From cocktail parties to gift wrapping to the litany of family events, the spirit of the season is always exciting – but also, frankly, exhausting. With chilly weather and a too-busy schedule, November and December can mean flares for many of us. It’s hard to revel in the season’s twinkle when it hurts to hold a cocktail. And when you’re also the one expected to host friends and family for a dinner party, the thought of picking up a knife with those aching joints can be downright daunting.
You’d think that, as a professional recipe developer and cookbook author, I would have figured out a way to slice and dice without aggravating the joint pain that accompanies my lupus flares. But, when I’m cooking for a crowd, I have to juggle my favorite recipes with the reality of how my body feels – which, even for me, means cooking more simply.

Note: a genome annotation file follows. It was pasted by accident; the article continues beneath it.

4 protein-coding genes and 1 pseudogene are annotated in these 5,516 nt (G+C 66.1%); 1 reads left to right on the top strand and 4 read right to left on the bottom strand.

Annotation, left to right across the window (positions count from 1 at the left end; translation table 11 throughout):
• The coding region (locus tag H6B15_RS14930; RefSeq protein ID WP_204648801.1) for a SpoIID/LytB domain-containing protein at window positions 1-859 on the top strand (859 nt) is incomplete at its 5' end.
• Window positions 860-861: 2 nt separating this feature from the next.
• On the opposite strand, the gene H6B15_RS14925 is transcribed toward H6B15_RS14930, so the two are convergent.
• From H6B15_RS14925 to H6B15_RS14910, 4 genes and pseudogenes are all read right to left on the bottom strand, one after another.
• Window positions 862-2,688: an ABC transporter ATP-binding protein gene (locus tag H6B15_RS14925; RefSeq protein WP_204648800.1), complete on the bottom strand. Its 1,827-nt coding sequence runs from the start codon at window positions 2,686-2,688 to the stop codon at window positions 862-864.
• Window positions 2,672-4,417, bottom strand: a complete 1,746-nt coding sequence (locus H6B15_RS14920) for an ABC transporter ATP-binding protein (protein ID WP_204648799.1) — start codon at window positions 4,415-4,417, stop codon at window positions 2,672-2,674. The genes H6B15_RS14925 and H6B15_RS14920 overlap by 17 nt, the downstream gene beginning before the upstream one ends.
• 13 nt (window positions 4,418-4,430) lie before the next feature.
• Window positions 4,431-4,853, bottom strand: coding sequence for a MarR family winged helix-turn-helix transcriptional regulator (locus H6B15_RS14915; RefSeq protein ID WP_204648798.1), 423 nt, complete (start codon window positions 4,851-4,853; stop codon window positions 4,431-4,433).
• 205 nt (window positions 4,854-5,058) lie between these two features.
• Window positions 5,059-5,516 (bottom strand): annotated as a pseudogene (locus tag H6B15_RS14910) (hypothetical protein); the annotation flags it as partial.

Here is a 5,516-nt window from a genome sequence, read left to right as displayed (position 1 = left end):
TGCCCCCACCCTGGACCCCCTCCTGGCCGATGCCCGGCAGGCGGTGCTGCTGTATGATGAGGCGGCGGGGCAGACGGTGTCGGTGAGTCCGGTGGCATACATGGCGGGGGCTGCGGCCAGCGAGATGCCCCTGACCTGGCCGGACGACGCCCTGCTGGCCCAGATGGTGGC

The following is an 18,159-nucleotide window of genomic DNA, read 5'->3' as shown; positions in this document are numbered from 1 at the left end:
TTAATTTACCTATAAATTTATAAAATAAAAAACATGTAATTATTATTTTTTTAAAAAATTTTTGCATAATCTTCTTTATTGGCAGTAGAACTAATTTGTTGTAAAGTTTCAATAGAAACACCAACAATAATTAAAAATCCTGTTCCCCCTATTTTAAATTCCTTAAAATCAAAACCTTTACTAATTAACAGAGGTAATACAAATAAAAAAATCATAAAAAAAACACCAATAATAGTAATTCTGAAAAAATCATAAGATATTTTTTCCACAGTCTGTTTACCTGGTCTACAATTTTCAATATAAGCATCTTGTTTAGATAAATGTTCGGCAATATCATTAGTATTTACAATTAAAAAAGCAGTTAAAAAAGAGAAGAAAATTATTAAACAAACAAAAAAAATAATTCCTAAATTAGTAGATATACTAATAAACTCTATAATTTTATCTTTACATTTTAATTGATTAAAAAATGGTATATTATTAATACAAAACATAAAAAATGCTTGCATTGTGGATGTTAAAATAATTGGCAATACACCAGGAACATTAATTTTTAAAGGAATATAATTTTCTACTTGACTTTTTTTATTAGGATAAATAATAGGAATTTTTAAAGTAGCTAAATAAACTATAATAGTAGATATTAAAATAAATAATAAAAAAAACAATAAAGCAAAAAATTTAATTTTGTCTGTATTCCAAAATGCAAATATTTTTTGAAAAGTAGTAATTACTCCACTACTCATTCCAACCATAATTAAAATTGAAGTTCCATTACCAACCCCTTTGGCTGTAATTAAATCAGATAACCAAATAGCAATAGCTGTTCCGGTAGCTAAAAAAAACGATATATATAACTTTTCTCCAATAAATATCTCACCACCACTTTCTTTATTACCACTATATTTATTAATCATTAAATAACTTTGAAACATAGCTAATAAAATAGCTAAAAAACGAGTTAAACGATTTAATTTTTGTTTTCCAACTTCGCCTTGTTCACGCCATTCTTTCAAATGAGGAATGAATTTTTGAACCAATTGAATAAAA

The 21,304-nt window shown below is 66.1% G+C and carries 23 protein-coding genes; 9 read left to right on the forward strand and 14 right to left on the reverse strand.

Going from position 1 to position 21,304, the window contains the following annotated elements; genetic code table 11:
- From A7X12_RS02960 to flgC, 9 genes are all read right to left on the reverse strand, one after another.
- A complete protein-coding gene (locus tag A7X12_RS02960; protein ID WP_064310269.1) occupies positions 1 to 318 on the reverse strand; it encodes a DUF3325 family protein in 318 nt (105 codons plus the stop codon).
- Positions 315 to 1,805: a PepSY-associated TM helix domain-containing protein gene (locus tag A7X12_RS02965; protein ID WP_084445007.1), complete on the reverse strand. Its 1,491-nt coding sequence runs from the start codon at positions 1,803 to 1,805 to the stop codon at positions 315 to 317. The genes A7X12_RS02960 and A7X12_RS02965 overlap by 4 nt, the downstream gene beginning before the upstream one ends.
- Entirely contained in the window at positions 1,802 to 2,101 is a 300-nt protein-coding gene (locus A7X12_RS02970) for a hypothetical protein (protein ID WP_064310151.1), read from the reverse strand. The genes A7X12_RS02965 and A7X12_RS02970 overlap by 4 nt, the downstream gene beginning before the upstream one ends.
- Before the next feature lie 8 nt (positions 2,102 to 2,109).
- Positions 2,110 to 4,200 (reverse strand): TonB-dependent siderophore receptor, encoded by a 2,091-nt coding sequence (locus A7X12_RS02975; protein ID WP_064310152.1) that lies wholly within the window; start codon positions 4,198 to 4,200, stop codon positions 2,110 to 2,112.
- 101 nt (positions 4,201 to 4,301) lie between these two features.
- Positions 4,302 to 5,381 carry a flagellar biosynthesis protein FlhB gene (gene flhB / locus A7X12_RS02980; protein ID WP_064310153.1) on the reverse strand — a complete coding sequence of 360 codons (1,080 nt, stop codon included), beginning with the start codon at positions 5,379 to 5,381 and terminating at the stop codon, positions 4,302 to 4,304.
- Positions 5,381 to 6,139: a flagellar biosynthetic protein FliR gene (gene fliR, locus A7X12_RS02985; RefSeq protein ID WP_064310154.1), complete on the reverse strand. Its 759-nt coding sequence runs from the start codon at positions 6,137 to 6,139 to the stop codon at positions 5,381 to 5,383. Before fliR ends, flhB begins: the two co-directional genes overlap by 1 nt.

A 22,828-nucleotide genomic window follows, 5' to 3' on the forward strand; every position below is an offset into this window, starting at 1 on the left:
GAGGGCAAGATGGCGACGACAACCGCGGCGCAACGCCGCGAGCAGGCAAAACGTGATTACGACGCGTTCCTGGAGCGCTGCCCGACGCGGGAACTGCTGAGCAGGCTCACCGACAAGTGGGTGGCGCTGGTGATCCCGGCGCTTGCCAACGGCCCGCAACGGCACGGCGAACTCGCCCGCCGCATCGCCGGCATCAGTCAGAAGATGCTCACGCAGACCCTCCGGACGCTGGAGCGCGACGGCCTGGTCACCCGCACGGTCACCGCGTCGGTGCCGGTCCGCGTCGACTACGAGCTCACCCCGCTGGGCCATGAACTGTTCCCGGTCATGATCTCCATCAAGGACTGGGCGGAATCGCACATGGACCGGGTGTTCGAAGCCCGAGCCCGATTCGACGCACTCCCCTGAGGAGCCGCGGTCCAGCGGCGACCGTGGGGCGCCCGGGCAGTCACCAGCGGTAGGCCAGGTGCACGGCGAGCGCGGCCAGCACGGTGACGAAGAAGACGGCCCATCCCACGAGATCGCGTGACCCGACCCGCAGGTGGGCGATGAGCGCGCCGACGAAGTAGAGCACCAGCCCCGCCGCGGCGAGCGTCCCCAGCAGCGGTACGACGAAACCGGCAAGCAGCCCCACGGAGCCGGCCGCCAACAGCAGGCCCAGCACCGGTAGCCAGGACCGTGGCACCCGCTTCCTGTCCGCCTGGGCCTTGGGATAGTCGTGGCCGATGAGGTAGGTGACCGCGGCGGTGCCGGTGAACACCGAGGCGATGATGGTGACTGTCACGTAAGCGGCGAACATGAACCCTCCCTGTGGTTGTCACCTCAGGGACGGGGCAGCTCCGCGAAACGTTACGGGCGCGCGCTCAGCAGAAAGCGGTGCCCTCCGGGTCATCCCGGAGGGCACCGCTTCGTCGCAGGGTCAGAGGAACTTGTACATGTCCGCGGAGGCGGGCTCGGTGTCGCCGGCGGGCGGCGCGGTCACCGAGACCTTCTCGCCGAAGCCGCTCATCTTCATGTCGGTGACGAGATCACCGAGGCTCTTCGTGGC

I’ve learned that by being smart about how and what I cook when I’m entertaining, I can be the hostess with the mostest without hurting my joints. I start by limiting the ingredients I use for each dish, so my grocery shopping experiences don’t leave me wincing before I even turn on the oven. I rely on friends for the things that take the most effort, which in my case means dessert (I always get in over my head) and wine (carrying heavy bags hurts my hands on a bad day). And I axe the knife work as much as possible, turning instead to high-quality, prechopped, prewashed ingredients. I prepare the meal over the course of a few days, which means that even on the busiest prep day, I don’t need to put in more than about 15 minutes of kitchen time.